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By Robert Newbury and Henry Mbom | April 27, 2022

Early results shed light on investors’ 2022 views on pay

While it is still in the early stages of the 2022 annual meeting season for U.S. companies, say-on-pay vote results are already starting to get us a glimpse into 2021 pay levels and investors’ reactions. Among the largest U.S. firms, early indications suggest pay in 2021 was up over 2020 levels as performance stabilized following the uncertainty of the pandemic in 2020. At the same time, early say-on-pay voting outcomes suggest investors overall are monitoring and voting against pay packages at rates equivalent to those we’ve seen over the past decade or more of mandatory say-on-pay votes. This summary provides insights into our early findings: 2022 U.S Executive Pay Votes (see below).

Average support for 2022 proposals tracked thus far stands at 89% of votes cast. Proxy advisory firm Institutional Shareholder Services (ISS) has recommended voting against 9% of say-on-pay proposals in 2022. Four companies have reported failed 2022 say-on-pay votes, out of the 159 Russell 3000 companies that have reported results as of April 19, 2022 (2.5%). By way of comparison, in all of 2021, average support for say-on-pay resolutions was 90% of votes cast; ISS recommended votes against 12% of proposals, and 3.0% of votes failed to achieve majority support (71 companies).

89% of votes cast
support 2022 proposals

As has been the case in previous years, the most common concern investors cite about pay plans involves pay-for-performance disconnects, cited as a high concern at 69% of ISS’s against recommendations in 2022 so far, down from 77% in all of 2021. Looking specifically at the pay-for-performance concerns, investors frequently vote against companies where long-term incentive are not deemed sufficiently performance-based or incentives in general lack sufficient performance hurdles. Two additional concerns are a lack of responsiveness to a previous year’s say-on-pay vote and employment contract and severance issues, with both registering 23% high concern by ISS against recommendations so far in 2022.

69%
of ISS's 'against' recommendations are based on pay-for-performance concerns

Investors and their advisors look at outliers in terms of both pay magnitude and year-over-year increases in pay when making say-on-pay voting decisions. In 2021, those targets were concentrated at the largest firms, which led to greater say-on-pay opposition at these firms relative to previous years. With many of the largest pay increases in 2021 CEO pay concentrated among the largest firms compared to previous years, companies within the S&P 500 made up 30% of the failed say-on-pay votes in 2021, up from 17% in 2020. The proportion of failed votes from S&P Midcap companies went up from 12% in 2020 to 20% in 2021. Meanwhile, failures concentrated at smaller firms (Russell 3000 companies outside the S&P 1500) dropped from 54% in 2020 to 30% in 2021. For a more detailed report summarizing the 2021 proxy season, please download our 2021 Say on Pay Review (see below). The summary covers 2021 voting trends on say on pay, say on golden parachutes and equity plan proposals. Slides include several topic breakdowns, all using data as of December 31, 2021.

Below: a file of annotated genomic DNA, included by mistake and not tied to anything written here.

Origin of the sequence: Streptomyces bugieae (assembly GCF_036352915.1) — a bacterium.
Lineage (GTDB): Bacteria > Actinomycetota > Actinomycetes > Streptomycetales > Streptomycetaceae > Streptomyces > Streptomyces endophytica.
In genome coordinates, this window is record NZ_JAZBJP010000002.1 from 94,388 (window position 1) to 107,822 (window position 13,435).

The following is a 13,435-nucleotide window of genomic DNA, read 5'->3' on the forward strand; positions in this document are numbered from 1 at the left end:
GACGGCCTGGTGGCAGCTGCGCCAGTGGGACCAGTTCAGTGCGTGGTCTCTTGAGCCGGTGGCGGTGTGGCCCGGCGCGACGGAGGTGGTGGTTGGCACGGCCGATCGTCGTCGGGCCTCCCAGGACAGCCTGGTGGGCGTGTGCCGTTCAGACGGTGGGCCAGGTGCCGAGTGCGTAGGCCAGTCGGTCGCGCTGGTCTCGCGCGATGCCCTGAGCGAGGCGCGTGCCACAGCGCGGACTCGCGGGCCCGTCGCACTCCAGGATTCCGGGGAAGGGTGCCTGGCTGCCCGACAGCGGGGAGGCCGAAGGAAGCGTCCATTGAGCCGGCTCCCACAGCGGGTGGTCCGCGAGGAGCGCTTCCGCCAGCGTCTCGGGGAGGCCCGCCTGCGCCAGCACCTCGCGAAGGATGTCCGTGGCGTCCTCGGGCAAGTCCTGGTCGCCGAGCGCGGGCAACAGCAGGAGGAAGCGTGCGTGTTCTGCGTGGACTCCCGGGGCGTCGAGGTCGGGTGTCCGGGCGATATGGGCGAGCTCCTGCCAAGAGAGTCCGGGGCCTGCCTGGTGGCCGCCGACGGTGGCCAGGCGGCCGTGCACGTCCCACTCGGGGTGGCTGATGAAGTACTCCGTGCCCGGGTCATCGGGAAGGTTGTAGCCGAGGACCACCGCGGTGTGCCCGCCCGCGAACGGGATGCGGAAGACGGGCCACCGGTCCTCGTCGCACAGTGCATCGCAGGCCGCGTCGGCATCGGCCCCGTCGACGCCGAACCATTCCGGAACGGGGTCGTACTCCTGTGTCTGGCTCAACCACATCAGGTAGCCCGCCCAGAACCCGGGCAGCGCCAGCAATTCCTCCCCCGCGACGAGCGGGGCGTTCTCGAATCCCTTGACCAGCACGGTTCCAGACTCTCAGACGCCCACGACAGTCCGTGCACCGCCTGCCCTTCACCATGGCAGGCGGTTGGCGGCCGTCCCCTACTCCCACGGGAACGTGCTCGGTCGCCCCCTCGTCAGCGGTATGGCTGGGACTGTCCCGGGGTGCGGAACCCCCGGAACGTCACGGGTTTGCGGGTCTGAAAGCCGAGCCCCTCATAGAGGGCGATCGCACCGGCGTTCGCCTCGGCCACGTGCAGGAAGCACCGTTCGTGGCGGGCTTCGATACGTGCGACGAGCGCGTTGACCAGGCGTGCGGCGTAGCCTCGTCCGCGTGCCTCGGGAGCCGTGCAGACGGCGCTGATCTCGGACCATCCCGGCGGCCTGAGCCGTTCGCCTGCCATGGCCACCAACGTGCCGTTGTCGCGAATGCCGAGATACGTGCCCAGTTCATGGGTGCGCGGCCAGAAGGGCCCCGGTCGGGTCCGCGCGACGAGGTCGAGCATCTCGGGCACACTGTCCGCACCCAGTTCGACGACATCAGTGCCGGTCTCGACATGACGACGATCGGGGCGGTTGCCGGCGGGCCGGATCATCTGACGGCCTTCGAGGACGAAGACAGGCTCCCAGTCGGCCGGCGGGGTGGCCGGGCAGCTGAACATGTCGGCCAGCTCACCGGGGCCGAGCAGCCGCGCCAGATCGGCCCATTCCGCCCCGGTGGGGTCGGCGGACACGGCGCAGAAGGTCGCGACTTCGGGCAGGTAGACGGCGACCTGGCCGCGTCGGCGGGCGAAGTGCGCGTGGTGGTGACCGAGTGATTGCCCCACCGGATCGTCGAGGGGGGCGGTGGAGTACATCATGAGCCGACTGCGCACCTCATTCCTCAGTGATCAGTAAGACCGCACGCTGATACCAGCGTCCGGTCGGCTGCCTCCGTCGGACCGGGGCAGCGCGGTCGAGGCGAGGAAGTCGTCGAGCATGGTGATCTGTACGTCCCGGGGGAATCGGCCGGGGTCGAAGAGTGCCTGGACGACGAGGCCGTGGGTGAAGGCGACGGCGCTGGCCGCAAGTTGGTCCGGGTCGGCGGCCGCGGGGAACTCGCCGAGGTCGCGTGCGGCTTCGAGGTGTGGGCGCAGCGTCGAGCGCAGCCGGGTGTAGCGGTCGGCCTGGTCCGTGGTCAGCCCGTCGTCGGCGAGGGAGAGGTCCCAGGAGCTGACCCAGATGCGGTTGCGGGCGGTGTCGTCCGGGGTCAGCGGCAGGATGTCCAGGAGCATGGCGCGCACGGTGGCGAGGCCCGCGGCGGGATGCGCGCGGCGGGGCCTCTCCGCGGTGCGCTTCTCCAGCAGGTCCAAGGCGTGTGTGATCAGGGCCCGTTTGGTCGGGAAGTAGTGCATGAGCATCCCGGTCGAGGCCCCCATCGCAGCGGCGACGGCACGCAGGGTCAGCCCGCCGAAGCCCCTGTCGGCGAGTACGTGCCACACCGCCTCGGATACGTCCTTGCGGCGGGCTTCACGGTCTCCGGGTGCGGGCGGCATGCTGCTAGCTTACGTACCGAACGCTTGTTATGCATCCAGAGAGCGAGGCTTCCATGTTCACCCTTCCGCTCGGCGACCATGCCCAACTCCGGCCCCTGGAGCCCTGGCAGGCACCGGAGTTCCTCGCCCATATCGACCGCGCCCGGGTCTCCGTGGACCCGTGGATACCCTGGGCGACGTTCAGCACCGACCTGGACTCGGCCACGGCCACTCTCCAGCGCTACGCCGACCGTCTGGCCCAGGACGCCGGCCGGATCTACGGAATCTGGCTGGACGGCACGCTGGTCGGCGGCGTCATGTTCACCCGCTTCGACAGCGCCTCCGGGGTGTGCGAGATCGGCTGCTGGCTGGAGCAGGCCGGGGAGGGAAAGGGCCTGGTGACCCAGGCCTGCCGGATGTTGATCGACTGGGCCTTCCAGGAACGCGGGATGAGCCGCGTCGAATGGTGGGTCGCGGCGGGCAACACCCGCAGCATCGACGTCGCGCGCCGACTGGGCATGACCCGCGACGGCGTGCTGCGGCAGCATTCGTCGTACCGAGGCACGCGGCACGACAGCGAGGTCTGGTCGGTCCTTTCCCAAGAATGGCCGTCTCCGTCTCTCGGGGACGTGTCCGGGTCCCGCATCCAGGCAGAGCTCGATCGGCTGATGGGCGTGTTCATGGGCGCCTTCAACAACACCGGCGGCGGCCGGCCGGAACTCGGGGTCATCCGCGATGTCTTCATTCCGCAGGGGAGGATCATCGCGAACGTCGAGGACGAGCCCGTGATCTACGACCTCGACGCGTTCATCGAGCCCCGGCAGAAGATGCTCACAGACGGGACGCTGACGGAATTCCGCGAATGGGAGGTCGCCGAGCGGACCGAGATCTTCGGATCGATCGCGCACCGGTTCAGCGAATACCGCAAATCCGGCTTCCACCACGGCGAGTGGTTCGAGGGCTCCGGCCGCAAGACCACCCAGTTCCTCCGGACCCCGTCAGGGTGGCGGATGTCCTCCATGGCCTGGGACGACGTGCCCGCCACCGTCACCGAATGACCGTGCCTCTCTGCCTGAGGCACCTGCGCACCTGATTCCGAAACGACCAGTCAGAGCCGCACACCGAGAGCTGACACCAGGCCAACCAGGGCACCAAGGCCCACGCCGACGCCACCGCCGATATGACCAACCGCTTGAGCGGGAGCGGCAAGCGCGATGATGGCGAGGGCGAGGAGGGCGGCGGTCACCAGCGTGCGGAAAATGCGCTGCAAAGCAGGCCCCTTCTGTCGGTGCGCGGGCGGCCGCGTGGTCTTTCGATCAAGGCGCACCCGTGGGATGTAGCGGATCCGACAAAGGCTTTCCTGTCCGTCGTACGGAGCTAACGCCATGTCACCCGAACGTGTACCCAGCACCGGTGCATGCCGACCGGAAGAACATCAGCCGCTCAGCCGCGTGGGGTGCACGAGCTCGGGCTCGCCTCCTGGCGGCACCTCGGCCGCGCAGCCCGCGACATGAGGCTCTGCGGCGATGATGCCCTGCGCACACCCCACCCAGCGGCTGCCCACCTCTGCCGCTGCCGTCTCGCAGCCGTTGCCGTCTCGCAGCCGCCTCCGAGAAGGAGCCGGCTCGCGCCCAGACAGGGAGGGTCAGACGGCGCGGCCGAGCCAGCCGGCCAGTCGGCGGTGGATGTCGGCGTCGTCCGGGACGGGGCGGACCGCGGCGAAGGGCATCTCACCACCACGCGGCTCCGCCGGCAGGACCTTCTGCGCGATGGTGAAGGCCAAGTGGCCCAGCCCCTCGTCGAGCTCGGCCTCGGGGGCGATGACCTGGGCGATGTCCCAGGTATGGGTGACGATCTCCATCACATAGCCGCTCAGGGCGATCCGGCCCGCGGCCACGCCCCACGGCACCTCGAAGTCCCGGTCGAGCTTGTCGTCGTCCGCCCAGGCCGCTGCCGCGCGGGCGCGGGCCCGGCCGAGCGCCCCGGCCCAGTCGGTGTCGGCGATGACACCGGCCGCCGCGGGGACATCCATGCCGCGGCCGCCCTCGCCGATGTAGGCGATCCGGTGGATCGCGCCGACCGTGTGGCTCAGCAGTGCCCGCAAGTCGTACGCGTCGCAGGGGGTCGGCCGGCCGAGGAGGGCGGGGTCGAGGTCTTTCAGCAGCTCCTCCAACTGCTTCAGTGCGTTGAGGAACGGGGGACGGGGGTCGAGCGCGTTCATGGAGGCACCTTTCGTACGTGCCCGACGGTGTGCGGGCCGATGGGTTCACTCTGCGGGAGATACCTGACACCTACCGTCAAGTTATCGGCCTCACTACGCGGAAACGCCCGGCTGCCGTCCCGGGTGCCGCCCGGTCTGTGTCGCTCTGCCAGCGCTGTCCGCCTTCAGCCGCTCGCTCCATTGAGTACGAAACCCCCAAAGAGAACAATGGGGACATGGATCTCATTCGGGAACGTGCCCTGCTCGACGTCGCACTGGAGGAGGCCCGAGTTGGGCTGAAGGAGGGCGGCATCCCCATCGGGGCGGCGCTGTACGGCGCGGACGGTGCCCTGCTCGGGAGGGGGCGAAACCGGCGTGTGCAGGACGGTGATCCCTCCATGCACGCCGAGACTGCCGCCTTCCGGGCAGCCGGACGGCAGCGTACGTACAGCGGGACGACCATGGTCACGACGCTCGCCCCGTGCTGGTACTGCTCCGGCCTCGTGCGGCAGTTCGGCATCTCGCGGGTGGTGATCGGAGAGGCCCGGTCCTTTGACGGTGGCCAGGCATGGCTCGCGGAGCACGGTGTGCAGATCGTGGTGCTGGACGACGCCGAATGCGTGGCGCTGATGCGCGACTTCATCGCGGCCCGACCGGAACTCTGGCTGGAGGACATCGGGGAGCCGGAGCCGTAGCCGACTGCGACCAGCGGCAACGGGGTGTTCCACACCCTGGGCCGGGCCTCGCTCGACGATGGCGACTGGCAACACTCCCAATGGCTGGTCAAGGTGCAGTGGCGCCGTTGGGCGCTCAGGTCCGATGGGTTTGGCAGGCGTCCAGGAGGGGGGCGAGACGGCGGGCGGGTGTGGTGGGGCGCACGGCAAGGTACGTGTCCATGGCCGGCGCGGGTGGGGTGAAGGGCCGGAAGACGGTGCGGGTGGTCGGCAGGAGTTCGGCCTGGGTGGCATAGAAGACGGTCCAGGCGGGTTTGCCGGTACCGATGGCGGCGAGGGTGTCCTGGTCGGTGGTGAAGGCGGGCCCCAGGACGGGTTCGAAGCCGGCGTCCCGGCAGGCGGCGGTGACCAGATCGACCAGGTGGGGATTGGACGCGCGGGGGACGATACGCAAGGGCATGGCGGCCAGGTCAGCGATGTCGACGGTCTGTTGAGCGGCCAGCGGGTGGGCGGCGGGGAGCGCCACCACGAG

companies
have failed say-on-pay votes as of today

To date, investors’ attitudes toward pay as measured though say-on-pay votes do not seem to have shifted significantly in 2022. As pay levels are revealed in new filings and incentive payouts examined, investors will continue to look for pay-for-performance disconnects to determine most say-on-pay voting decisions. Those companies that significantly increase compensation amounts, lower goals without providing a valid explanation, or lack adequate disclosure or rationale for decisions relating to executive compensation plans will undoubtedly face increased scrutiny from investors and potentially higher say-on-pay opposition.

Download
Title File Type File Size
U.S. Executive Pay Votes: 2021 Proxy season review PDF 1.6 MB
Authors

Senior Director, Global Executive Compensation Analysis Team (Columbus)

Senior Associate, Executive Compensation (New York)

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